Wednesday, January 01, 2014

Wednesday, January 01, 2014 3:02 am by M. in    No comments
After 2011 when two Brontë film adaptations were premiered followed two years (2012, 2013) dominated by the frenzy of mash-up novels, young adult revisitations and the latest erotic retellings under the shadow of the fifty shades, everything suggests that this will be a quiet year in the Brontë front.

The big screen news will probably spin around the Clothworkers Films production of a Brontë biopic initially scheduled for 2016 (to coincide with the bicentenary of Charlotte Brontë's birth).We are pretty sure that this year will bring some news about the cast and crew that will be delivered through its active Twitter and Facebook accounts and its quite indefatigable communication strategy.

January will also bring a collector's limited edition set of  Wuthering Heights 1967 for Region 2 combined with a hardback illustrated book under the title The Brontës: Their Lives and Works. An edition of 1000 copies released by Front Row Books.

Although already published in the UK, the new Brontë Parsonage Museum guide will be widely available this year. It's an up-to-date, room-by-room description of the Parsonage (after the big redecoration of last year) and is signed by a dream team of Parsonage people: Ann Sumner, Ann Dinsdale and Kathryn White (the Brontë Society executive director, the Collections Manager and an ex-Curator of the museum). Amberley Publishing, on the other hand, will continue its collection of books centered on the pictorial history of Haworth with Haworth from Old Maps by Steven Wood.

Michaela MacColl will give us the Brontë fiction dose in Always Emily. A sort of YA version of the Laura Joh Rowland's Charlotte Brontë saga (or the Jane Eyre Chronicles by Joanna Campbell Slan) which promises a story about Charlotte and Emily involved in an romantic intrigue. The author knows her business as she has previously written similar historical fiction about Emily Dickinson or Princess Victoria. We have no confirmation but it is possible that another YA  fantasy novel about the Brontës will be published in 2014: Lena Coakley's The Worlds Below (provisional title) which will deliver the Brontë children to their fantasy worlds of Angria and Gondal for real.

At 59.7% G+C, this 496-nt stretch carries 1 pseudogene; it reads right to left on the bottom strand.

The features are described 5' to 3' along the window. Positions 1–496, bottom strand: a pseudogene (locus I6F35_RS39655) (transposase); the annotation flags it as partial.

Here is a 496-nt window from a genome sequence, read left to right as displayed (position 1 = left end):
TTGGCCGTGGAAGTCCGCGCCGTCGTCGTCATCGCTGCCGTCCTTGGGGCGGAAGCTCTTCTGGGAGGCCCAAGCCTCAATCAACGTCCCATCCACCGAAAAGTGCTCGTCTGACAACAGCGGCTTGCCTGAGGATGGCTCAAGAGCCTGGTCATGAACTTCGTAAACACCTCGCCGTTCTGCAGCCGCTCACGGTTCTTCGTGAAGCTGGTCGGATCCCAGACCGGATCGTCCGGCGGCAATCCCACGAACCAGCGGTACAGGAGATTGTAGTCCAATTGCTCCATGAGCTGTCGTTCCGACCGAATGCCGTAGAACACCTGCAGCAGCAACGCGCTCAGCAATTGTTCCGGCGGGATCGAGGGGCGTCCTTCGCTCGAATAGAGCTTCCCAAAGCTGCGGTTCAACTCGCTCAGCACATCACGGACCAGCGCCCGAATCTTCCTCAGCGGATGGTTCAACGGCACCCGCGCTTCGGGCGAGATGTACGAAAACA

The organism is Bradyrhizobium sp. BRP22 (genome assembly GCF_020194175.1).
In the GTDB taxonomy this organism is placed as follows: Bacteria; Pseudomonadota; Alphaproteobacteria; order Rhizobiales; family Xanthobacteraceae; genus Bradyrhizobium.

The retellings and sequels category will be nurtured mostly by the self-published ebook world but maybe Ramon Pérez's illustrated modern-day retelling of Jane Eyre will see the light in 2014. And Solsbury Hill by Susan M. Wyleranother modern retelling of Wuthering Heights, will be published in April.

The scholar world will not be as exciting as in previous years. We may have been a bit spoiled by so many important/interesting recently-published research. Nevertheless, Routledge will republish The Representation of Personality in Charlotte Brontë, Charles Dickens, George Eliot by Karen Chase (1984). Muriel Spark's The Essence of the Brontës will also be republished. Palgrave will republish one of their Readers Guides to Essential Criticism devoted to Victorian Women's Poetry: Elizabeth Barrett Browning / Emily Bronte / Christina Rossetti (Mardi Stewart) and Salem Press will release a new volume of Critical Insights collection devoted to Jane Eyre. Nevertheless the highlight of Brontë scholarship this year, as usual, will be the Brontë Society Conference that will take place at Warwick University in August under the title The Brontës and the Condition of England where Juliet Barker, Rebecca Fraser,  Robert Logan or Marianne Thormählen will present contributions.

The theatre world will bring us new productions of the usual touring adaptations of Jane Eyre and Wuthering Heights: Julie Beckman's Jane Eyre will be performed in Manitoba, Gordon & Caird's musical in Seattle, Polly Teale's Jane Eyre is being performed at the Cygnet Training Theatre in Exeter, the Send in the Girls' Brontë Burlesque is performed in Edmonton  ... but there will be also new adaptations. A new Wuthering Heights (with original music by Ben Davies) adapted and directed by Helen Tennison will premiere in April in London The piece is produced by The Rosemary Branch Theatre company that will also perform Bryony J. Thompson's adaptation of Jane Eyre in the same venue. But the pièce the resistance, in our opinion, will be the two-part Jane Eyre adaptation that the Bristol Old Vic is preparing. Mike Akers adapts and Sally Cookson directs.

And finally, the Brontë Parsonage Museum after its January closing will reopen with a new exhibition: The Brontës and the Animals. In March it will take place the fourth Brontë Festival of Women’s Writing with the presence of writers such as Jackie Kay and Susan Dunant.

Finally a word of caution, this is just a temptative list. We are certain that many more Brontë events will break out in the next twelve months. As usual.


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